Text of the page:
Great Grey Shrikes remained at four localities in the south, and the ever-present Glossy Ibis stayed put at Newport Wetlands, Gwent. The juvenile Kumlien's Gull was also reliable at Aberavon, Glamorgan, but the same couldn't be said for a brief juvenile Iceland Gull at Teifi Marshes NR, Pembs. An adult Glaucous Gull also played hard to get at Shotwick Fields on the morning of 8th.
A Waxwing was seen briefly opposite the county hall in Cardiff on 5th, and the pair of Great Northern Divers were seen again at Bala Lake, Gwynedd. Both of Ceredigion's Ring-necked Duck lingered.
Republic of Ireland
Tundra Bean Goose is a great Irish bird, so one near the delightfully named Nobber, Co Meath, this week was of considerable significance. One of the few other new birds was a drake Green-winged Teal at Termoncarragh Lough, Co Mayo, on 4th, with another of that species (and the American Wigeon) still at East Coast NR, Co Wicklow. The Culdaff, Co Donegal, American Wigeon was also seen again on 4th. Three sites held Ring-necked Duck, including three females together at Lough Atariff, Co Cork. A Surf Scoter in Brandon Bay, Co Kerry, was a welcome county record in a dry winter for the species, while the drake continued off Gleninagh Quay, Co Clare.
Evidence of a push of Ring-billed Gulls included three birds, at least one of which was a rare first-winter, at Cork City Lough this week. There was also an adult at Bull Island, Co Dublin, on 8th in addition to regular adults again noted in Co Louth, Co Kerry and Co Cork (the latter at Kinsale Marsh). Blennerville, Co Kerry, once again produced the well-marked adult Kumlien's Gull.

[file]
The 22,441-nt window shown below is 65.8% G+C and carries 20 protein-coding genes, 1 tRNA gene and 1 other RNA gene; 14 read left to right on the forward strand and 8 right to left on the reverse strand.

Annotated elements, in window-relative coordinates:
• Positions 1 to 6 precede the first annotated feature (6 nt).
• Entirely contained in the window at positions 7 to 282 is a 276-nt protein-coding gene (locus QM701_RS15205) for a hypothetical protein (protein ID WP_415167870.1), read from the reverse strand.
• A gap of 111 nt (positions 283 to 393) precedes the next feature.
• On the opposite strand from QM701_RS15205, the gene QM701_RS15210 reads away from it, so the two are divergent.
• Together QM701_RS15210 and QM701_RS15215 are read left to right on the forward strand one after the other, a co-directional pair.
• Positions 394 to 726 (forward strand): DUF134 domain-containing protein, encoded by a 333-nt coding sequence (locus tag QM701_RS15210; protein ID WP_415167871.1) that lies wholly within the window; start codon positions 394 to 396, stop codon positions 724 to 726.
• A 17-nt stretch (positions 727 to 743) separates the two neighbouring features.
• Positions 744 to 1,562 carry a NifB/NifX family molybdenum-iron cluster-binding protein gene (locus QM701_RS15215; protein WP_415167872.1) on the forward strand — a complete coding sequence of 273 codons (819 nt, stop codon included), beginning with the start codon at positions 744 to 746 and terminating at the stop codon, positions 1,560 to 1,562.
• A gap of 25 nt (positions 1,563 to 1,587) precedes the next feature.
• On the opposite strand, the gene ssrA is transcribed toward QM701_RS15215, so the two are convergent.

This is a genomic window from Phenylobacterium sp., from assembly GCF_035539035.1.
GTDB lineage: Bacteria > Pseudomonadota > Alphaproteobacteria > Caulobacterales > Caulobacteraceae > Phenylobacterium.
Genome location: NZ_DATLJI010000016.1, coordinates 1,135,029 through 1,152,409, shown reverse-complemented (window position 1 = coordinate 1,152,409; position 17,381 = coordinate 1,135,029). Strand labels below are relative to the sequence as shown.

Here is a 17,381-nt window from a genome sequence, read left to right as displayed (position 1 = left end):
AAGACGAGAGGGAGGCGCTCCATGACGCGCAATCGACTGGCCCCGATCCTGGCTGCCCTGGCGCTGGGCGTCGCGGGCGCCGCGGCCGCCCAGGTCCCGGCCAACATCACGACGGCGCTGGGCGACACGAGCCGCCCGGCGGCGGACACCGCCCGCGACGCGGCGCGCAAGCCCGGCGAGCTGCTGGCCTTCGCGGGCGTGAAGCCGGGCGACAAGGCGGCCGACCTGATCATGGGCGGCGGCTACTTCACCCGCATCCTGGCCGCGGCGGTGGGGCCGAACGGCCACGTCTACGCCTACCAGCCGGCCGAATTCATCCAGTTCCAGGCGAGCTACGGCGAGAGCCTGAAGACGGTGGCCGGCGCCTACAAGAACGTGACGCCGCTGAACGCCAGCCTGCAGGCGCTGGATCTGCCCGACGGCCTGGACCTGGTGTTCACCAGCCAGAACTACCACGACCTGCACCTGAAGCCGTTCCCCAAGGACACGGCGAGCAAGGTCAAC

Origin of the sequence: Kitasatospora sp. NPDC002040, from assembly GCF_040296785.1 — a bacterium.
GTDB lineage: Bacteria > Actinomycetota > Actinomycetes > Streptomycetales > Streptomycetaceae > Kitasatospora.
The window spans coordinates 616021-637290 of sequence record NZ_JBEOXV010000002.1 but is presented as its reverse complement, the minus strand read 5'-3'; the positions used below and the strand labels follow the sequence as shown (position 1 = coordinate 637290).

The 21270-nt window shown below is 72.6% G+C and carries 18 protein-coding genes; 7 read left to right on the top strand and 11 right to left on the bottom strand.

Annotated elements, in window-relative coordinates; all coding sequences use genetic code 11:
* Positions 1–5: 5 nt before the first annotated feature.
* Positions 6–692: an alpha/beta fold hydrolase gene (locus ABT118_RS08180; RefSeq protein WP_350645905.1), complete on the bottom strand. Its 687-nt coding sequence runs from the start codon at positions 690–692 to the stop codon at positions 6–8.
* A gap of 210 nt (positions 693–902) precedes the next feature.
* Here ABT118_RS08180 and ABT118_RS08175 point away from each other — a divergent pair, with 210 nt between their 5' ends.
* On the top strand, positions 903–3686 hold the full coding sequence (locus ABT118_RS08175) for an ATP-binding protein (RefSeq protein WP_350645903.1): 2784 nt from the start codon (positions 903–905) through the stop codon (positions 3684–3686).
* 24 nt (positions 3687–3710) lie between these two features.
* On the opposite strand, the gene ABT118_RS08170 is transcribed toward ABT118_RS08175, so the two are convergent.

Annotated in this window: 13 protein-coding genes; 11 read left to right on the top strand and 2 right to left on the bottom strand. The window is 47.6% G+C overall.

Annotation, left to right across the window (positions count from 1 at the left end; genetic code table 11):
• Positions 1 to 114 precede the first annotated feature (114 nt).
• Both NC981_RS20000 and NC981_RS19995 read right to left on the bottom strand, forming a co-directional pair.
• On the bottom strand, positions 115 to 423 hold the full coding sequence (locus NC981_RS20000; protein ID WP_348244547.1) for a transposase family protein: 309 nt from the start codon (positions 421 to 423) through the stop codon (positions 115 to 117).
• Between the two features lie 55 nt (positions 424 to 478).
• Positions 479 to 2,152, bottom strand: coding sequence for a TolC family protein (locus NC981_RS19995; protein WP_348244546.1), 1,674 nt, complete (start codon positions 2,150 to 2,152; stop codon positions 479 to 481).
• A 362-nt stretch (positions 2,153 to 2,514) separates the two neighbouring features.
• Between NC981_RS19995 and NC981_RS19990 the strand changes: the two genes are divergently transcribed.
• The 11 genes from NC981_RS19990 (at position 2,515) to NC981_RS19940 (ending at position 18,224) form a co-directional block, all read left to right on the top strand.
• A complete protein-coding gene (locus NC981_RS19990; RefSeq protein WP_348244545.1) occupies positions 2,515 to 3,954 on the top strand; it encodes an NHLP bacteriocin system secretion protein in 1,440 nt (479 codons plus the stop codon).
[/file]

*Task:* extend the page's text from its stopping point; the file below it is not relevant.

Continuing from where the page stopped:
Ring-billed Gull, Cork City, Ireland (Brian Power).
Other bits included the Red-necked Grebe again in Wexford Harbour and the Glossy Ibis still at Pilmore, Co Cork, while early migrants included Sand Martin at Dungarvan, Co Waterford, on 7th and two Swallows at Greystones, Co Wicklow, on 10th.
A new drake Ring-necked Duck was at Stonyford Reservoir, Co Antrim, on 9th, with a female at Lough Beg, Co Derry, on 8th and a Black-necked Grebe at Reedy Flats, Lough Neagh, on 6-7th.
The usual Ring-billed Gull was again at Carrickfergus Harbour on 8th – the first report of it for almost a month. Also in Co Antrim, 20 Waxwings visited Dunmurry on 4th, while a Eurasian Spoonbill visited Quoile Pondage, Co Down, on 7-8th.
Belated news came to light about the presence of two Jacobin Cuckoos near Tamanrasset, southern Algeria, in October 2019 – only the third record for the region.
Just across the Channel, not one but two Wallcreepers could be found clinging to French cathedrals – the usual bird in Dinan, but also a new individual in Coutances. On Guernsey, the American Royal Tern remained.
Further highlights included the continuing Oriental Turtle Dove in Switzerland, Thayer's Gull and Sociable Lapwing in Spain, Northern Harrier on Flores, Azores, and a wealth of lingering rarities in the Canary Islands – not least the beautiful Abyssinian Roller (and two Pied Crows) at Las Palmas de Gran Canaria.